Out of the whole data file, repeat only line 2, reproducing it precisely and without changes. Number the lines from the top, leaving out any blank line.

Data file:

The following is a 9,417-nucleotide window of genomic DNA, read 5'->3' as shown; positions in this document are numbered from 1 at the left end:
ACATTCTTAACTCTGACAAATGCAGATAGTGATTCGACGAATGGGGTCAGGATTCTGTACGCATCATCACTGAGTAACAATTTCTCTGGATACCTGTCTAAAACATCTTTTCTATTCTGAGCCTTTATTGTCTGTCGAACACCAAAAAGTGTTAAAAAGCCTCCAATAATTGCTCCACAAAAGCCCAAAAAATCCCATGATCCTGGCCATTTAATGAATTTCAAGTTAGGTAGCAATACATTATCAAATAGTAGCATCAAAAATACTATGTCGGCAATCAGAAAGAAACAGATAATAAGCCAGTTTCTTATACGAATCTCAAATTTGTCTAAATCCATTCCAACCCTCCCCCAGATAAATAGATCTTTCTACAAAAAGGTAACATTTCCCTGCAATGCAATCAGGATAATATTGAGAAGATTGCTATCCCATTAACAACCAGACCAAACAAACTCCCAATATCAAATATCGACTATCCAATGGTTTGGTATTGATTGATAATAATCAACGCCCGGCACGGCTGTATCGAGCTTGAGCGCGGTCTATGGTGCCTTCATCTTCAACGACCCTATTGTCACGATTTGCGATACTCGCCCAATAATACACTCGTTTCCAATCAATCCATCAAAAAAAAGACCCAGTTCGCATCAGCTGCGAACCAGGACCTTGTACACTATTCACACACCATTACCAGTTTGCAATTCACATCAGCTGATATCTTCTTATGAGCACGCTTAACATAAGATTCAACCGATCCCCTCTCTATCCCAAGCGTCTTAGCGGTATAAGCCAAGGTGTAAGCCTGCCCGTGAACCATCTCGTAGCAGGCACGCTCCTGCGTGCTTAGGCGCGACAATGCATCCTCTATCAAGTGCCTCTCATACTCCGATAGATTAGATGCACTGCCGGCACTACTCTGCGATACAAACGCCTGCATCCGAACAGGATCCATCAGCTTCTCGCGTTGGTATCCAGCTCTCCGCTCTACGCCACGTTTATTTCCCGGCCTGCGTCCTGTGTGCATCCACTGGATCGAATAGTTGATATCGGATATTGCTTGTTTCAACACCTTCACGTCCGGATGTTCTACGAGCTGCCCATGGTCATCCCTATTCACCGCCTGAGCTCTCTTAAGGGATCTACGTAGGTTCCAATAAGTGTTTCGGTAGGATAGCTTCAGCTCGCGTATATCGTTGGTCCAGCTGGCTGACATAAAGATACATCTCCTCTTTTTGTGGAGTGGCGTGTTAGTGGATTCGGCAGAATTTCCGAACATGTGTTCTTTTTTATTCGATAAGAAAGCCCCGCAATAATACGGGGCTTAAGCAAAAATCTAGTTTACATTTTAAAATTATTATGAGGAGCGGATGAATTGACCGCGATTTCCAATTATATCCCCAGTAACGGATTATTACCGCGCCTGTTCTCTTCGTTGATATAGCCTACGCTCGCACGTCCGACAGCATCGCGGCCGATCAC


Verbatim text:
ACATTCTTAACTCTGACAAATGCAGATAGTGATTCGACGAATGGGGTCAGGATTCTGTACGCATCATCACTGAGTAACAATTTCTCTGGATACCTGTCTAAAACATCTTTTCTATTCTGAGCCTTTATTGTCTGTCGAACACCAAAAAGTGTTAAAAAGCCTCCAATAATTGCTCCACAAAAGCCCAAAAAATCCCATGATCCTGGCCATTTAATGAATTTCAAGTTAGGTAGCAATACATTATCAAATAGTAGCATCAAAAATACTATGTCGGCAATCAGAAAGAAACAGATAATAAGCCAGTTTCTTATACGAATCTCAAATTTGTCTAAATCCATTCCAACCCTCCCCCAGATAAATAGATCTTTCTACAAAAAGGTAACATTTCCCTGCAATGCAATCAGGATAATATTGAGAAGATTGCTATCCCATTAACAACCAGACCAAACAAACTCCCAATATCAAATATCGACTATCCAATGGTTTGGTATTGATTGATAATAATCAACGCCCGGCACGGCTGTATCGAGCTTGAGCGCGGTCTATGGTGCCTTCATCTTCAACGACCCTATTGTCACGATTTGCGATACTCGCCCAATAATACACTCGTTTCCAATCAATCCATCAAAAAAAAGACCCAGTTCGCATCAGCTGCGAACCAGGACCTTGTACACTATTCACACACCATTACCAGTTTGCAATTCACATCAGCTGATATCTTCTTATGAGCACGCTTAACATAAGATTCAACCGATCCCCTCTCTATCCCAAGCGTCTTAGCGGTATAAGCCAAGGTGTAAGCCTGCCCGTGAACCATCTCGTAGCAGGCACGCTCCTGCGTGCTTAGGCGCGACAATGCATCCTCTATCAAGTGCCTCTCATACTCCGATAGATTAGATGCACTGCCGGCACTACTCTGCGATACAAACGCCTGCATCCGAACAGGATCCATCAGCTTCTCGCGTTGGTATCCAGCTCTCCGCTCTACGCCACGTTTATTTCCCGGCCTGCGTCCTGTGTGCATCCACTGGATCGAATAGTTGATATCGGATATTGCTTGTTTCAACACCTTCACGTCCGGATGTTCTACGAGCTGCCCATGGTCATCCCTATTCACCGCCTGAGCTCTCTTAAGGGATCTACGTAGGTTCCAATAAGTGTTTCGGTAGGATAGCTTCAGCTCGCGTATATCGTTGGTCCAGCTGGCTGACATAAAGATACATCTCCTCTTTTTGTGGAGTGGCGTGTTAGTGGATTCGGCAGAATTTCCGAACATGTGTTCTTTTTTATTCGATAAGAAAGCCCCGCAATAATACGGGGCTTAAGCAAAAATCTAGTTTACATTTTAAAATTATTATGAGGAGCGGATGAATTGACCGCGATTTCCAATTATATCCCCAGTAACGGATTATTACCGCGCCTGTTCTCTTCGTTGATATAGCCTACGCTCGCACGTCCGACAGCATCGCGGCCGATCAC